Dikes

Dikes are formed when magma (a mixture of molten material and crystals) rises from below and cuts across pre-existing strata. The magma may follow pre-existing cracks or faults, or may create its own path upward. The magma crystallizes underground and becomes a dike, which is a plutonic or intrusive rock.

Erosion cuts into the earth and allows us to observe the dikes. The magma in a dike may or may not have reached the surface. If the magma pours out onto the surface then it becomes a volcanic or extrusive rock. All extrusive rocks must of necessity have intrusive feeders, usually dikes or plugs.

Colorado is home to examples of every type of known dike structure. Here are a few of Colorado’s amazing array of dikes:


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The Big Wall
The Spanish Peaks region is world famous for its dikes. More than 500 have been mapped. There are several different compositions, ages, and orientations of the dikes. The dikes sometimes stand out in bold relief such as this one named the Big Wall, shown hereat the base ofWest Spanish Peak.
The Devil’s Stairsteps
Click image to seeinformation and imagesof the beautiful dike formation in southern Colorado know as the Devil’s Stairsteps.
The Hogback Dike
Click image to see information and images of the 6-mile-long Hogback Dike of Lathrop State Park.

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Horseshoe Gulch
This dike in Horseshoe Gulch has unusual horizontal columnar jointing. Normally, columnar jointing in lava flows is vertical.The igneous dike outlined by the red lines, intruded across relatively cold, sedimentary strata (wall rock). The columnar joints are interpreted to form normal (at right angles) to the isotherms (lines of equal temperature) in the molten material during cooling and solidification. In lava flows, the isotherms are generally horizontal, getting cooler toward the atmosphere on top of the flow. So, the columnar joints that form at right angles to the isotherms are vertical.

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Horseshoe Gulch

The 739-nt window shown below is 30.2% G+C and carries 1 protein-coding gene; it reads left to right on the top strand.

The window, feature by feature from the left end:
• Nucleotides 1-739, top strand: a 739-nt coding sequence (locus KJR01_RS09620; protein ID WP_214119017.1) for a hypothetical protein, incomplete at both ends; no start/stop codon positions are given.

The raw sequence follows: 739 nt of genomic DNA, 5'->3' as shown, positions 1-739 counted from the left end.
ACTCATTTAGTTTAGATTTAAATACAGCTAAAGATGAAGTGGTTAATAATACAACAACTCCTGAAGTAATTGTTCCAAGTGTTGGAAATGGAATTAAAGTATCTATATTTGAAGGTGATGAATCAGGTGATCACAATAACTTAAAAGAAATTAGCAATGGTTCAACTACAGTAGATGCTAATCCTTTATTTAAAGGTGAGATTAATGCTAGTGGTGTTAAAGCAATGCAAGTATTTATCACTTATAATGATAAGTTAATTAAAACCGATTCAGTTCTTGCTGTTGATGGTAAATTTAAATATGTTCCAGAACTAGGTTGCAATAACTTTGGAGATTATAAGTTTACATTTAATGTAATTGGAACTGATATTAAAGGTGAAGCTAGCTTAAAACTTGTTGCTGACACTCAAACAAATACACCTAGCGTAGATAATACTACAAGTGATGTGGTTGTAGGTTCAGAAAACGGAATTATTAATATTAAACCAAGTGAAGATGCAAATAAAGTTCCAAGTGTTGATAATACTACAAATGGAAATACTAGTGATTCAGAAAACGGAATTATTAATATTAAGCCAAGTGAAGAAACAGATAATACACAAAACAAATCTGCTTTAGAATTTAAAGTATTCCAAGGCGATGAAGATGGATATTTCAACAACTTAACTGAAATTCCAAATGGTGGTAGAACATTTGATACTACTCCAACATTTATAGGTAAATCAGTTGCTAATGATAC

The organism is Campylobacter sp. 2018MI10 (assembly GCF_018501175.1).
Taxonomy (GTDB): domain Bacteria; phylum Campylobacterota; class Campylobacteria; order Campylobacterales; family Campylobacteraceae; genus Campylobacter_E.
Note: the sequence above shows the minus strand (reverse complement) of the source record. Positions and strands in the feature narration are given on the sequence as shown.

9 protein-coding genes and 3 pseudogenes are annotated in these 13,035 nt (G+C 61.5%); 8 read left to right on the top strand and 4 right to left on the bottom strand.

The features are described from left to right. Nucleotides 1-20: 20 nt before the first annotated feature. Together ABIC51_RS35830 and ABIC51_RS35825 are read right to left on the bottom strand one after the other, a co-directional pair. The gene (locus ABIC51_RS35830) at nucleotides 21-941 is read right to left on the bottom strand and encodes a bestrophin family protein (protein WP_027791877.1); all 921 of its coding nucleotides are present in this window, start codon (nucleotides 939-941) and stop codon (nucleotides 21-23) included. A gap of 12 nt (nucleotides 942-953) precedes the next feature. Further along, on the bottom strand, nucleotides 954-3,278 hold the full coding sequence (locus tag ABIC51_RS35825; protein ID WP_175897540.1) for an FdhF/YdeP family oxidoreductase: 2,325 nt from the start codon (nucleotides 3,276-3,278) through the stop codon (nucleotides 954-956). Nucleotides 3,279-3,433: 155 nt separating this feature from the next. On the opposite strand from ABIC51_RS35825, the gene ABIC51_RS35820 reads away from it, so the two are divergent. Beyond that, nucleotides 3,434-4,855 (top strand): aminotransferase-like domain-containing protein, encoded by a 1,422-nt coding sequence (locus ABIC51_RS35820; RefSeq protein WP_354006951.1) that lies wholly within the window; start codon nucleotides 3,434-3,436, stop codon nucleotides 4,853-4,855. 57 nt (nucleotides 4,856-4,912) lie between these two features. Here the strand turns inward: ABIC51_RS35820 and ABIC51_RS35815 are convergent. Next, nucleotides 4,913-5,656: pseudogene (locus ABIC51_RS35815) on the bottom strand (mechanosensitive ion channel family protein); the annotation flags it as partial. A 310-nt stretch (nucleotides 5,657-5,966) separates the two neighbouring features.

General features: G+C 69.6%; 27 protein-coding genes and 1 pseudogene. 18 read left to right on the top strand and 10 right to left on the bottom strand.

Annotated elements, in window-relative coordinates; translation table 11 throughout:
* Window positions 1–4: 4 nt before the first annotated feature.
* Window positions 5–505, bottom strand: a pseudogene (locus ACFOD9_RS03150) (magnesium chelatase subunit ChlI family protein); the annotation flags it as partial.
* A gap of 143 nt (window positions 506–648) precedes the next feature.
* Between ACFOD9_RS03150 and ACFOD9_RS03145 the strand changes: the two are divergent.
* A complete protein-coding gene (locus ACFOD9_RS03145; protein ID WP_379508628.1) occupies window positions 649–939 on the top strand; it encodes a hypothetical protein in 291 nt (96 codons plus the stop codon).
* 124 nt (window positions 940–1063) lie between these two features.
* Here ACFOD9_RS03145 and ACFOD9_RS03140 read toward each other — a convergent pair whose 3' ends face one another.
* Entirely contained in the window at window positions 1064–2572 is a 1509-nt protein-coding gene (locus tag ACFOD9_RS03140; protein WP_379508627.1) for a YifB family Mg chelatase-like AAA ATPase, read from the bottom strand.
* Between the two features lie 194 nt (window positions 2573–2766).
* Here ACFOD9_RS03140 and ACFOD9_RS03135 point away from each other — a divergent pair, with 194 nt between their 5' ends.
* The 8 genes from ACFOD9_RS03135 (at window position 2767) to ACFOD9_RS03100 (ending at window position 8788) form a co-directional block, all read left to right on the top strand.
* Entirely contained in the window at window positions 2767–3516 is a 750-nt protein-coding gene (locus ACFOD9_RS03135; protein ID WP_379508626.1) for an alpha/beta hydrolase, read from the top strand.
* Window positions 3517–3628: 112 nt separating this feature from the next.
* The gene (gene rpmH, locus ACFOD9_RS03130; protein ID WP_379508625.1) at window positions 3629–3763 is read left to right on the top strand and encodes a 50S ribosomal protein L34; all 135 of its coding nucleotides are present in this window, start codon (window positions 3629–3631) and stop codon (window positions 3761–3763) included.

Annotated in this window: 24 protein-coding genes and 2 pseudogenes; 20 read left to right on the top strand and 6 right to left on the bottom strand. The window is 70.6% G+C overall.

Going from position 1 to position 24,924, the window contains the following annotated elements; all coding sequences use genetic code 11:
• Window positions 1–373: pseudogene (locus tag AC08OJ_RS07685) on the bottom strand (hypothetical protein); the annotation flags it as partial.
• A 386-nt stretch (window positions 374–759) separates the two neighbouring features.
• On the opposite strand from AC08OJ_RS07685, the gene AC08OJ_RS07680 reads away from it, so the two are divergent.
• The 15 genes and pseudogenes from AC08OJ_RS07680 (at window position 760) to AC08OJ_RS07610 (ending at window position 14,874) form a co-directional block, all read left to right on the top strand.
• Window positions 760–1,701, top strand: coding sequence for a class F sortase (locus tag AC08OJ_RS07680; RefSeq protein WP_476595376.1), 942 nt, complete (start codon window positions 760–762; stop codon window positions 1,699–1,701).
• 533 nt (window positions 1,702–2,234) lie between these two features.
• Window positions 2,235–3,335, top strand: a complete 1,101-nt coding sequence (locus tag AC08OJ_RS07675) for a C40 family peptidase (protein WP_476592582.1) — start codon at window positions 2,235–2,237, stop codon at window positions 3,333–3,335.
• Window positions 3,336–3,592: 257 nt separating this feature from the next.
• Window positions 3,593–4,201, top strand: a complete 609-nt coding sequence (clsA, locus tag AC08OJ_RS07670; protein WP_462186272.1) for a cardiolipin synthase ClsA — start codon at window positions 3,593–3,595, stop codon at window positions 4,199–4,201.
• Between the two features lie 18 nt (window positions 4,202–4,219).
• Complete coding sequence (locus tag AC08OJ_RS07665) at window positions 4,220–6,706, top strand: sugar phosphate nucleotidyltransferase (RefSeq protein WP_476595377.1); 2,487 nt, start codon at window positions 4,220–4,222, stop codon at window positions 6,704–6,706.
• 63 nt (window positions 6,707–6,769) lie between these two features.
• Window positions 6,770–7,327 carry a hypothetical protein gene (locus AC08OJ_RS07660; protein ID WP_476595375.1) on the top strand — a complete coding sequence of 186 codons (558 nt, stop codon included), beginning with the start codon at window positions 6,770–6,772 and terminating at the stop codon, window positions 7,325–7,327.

In the Horseshoe Gulchdike, the magma lost heat fastest tothe walls into which it intruded. The isotherms within the molten material were parallel to the wall rock. Therefore, the isothermswere vertical (parallel to the walls of the dike and the columnar jointing (parallel to yellow line) formed at right angles (normal) to the wall rock.
Valmont Dike
The Valmont dike just east of Boulder cuts the Pierre shale.Click image to see more information and images of the Valmont Dike.
Sandstone Dikes
Not all dikes are composed of igneous rock!Click on the image at the left to learn about this special geology and how it forms.

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San Juan Mountain Dikes
At least seven dikes can be seen cutting up through these volcanic deposits in the San Juan Mountains.

Image: V. Matthews
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Trinidad State Park Dike
This basaltic dike cuts Tertiary sedimentary rock in a railroad cut in Trinidad State Park.
Close up of Dike in Trinidad State Park
This basaltic dike cuts Tertiary sedimentary rock in a railroad cut in Trinidad State Park.
Arkansas River Canyon
Proterozoic pegmatite dike in the Arkansas River Canyon.
The Morley Dikes
Located near Raton Pass south of Trinidad, Colorado, these classic dikes intersect coal formations in the area.Click image to see more information and images of theMorley Dikes – and some information about how geology affected the original town of Morley, Colorado, now long abandoned.
Dike Mountain Renamed
This mountain was known for many years as Dike Mountain due to its large swarm of radiating dikes.Explore its new name with this link.